Catholic League criticises 'moral panic' surrounding clergy sex abuse cases

Catholic League criticises 'moral panic' surrounding clergy sex abuse cases

A LEADING Catholic civil rights organisation has hit out at the media coverage of the Pennsylvania grand jury's report detailing hundreds of alleged cases of Catholic Church leaders sexually abusing children.

Bill Donohue, the president of the Catholic League, released a statement criticising the "moral panic" surrounding the Church.

He also urged the public to focus on the positive work of the Church rather than these historic abuse cases.

Donohue wrote:

The media, by focusing exclusively on abuse of minors in Catholic institutions - and stubbornly refusing to credit the Church for reforms that have made Catholic settings today among the safest places for children - perpetuate an irrational fear that the Catholic Church poses a unique threat to the safety of children.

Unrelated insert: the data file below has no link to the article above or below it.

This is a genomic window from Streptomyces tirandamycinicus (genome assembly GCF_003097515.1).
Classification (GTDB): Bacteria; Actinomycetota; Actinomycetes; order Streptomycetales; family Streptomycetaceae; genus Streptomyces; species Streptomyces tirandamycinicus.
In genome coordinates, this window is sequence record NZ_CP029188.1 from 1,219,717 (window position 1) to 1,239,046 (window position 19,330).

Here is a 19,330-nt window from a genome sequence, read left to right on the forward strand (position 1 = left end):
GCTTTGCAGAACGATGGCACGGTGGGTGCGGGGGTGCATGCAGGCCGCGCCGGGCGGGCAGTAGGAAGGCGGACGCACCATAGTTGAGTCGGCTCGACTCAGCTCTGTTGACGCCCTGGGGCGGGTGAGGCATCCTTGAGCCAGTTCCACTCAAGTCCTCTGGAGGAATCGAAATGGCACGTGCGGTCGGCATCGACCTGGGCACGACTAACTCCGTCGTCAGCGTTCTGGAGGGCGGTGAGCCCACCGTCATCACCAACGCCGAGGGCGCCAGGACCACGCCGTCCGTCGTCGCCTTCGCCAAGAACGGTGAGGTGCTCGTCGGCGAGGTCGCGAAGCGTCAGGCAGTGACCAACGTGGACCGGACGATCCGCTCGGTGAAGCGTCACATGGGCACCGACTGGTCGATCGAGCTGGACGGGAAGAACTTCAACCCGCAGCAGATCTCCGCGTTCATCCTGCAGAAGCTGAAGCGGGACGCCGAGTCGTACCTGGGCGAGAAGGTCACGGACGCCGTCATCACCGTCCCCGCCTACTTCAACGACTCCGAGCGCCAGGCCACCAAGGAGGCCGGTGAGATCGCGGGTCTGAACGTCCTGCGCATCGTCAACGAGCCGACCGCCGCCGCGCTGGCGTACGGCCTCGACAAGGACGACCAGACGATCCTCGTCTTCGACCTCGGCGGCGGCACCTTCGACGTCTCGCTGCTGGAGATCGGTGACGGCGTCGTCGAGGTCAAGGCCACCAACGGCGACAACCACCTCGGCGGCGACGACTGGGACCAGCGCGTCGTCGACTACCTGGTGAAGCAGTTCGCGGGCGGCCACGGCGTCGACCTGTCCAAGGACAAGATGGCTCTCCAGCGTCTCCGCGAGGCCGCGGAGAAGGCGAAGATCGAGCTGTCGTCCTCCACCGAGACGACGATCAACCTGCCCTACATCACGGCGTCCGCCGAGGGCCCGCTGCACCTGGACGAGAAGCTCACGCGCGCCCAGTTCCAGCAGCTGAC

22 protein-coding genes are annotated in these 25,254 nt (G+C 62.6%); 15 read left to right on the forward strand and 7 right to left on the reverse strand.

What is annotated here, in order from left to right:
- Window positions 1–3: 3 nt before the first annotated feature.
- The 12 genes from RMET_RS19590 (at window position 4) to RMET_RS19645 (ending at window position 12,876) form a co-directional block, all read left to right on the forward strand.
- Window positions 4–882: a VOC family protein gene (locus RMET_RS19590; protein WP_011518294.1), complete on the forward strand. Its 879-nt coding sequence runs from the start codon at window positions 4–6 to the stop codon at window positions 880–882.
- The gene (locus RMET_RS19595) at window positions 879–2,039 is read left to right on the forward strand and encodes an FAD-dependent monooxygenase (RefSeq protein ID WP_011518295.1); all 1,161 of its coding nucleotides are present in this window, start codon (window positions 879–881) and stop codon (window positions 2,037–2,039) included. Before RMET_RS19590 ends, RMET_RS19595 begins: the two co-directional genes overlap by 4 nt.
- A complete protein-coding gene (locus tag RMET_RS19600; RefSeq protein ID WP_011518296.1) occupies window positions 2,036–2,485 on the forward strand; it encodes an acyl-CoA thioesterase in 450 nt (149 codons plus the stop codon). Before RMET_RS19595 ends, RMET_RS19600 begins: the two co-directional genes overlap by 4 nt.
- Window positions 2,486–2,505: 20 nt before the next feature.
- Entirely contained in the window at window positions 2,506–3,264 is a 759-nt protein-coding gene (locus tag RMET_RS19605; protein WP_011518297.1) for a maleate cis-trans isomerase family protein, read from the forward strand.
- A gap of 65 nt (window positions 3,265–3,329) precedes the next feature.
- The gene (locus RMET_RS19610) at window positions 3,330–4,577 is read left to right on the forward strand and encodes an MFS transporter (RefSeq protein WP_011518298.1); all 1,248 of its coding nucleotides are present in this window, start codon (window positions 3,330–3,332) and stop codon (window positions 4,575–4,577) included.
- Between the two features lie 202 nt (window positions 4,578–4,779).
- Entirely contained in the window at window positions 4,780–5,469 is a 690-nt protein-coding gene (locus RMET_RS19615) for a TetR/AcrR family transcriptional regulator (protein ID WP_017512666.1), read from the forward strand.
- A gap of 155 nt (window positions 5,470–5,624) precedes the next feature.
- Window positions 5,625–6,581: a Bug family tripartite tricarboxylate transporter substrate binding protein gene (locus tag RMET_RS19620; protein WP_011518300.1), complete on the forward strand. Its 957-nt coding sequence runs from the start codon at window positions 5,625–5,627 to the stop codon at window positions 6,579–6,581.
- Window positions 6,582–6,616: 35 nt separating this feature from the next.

He also hit out at politicians for fuelling this "irrational fear" with their investigations and grand jury probes into the Church.

The Catholic League President also criticised the coverage and investigations for "ignoring widespread abuse in other faith communities" as well as in youth sports and public schools.

"This is a textbook case of moral panic-one that even too many Catholics are allowing themselves to get caught up in," he added.

Founded in 1973, the Catholic League was set up to defend the rights of Catholics, both followers of the faith and clergy alike, against defamation and discrimination.

Donohue's comments come after a grand jury report alleged at least 301 Catholic priests of sexually abusing children while serving in active ministry.

Investigators received "detailed accounts" from more than 1,000 victims, with the grand jury concluding the actual number of victims is likely far higher.